Every web page resides inside a browser window which can be considered as an object.
A Document object represents the HTML document that is displayed in that window. The Document object has various properties that refer to other objects which allow access to and modification of document content.
The way a document content is accessed and modified is called the Document Object Model, or DOM. The Objects are organized in a hierarchy. This hierarchical structure applies to the organization of objects in a Web document.
Window object − Top of the hierarchy. It is the outmost element of the object hierarchy.
Document object − Each HTML document that gets loaded into a window becomes a document object. The document contains the contents of the page.
Form object − Everything enclosed in the <form>...</form> tags sets the form object.
Form control elements − The form object contains all the elements defined for that object such as text fields, buttons, radio buttons, and checkboxes.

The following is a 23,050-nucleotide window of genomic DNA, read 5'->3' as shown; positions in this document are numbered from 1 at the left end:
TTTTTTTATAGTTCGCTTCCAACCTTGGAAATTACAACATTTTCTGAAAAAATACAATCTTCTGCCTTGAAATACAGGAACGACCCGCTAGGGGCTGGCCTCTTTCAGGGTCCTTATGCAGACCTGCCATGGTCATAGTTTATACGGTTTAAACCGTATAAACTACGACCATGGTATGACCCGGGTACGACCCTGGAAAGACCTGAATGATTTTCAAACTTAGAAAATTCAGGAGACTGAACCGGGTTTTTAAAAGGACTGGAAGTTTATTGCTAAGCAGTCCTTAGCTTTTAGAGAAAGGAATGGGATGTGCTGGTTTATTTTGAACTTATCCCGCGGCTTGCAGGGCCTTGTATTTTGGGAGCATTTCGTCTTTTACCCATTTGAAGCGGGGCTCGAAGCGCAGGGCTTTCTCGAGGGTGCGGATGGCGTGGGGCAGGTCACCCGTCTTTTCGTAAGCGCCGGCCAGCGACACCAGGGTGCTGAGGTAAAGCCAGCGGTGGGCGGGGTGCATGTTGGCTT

Here is a simple hierarchy of a few important objects −
There are several DOMs in existence. The following sections explain each of these DOMs in detail and describe how you can use them to access and modify document content.
The W3C DOM − This document object model allows access and modification of all document content and is standardized by the World Wide Web Consortium (W3C). This model is supported by almost all the modern browsers.
The IE4 DOM − This document object model was introduced in Version 4 of Microsoft's Internet Explorer browser. IE 5 and later versions include support for most basic W3C DOM features.
If you want to write a script with the flexibility to use either W3C DOM or IE 4 DOM depending on their availability, then you can use a capability-testing approach that first checks for the existence of a method or property to determine whether the browser has the capability you desire. For example −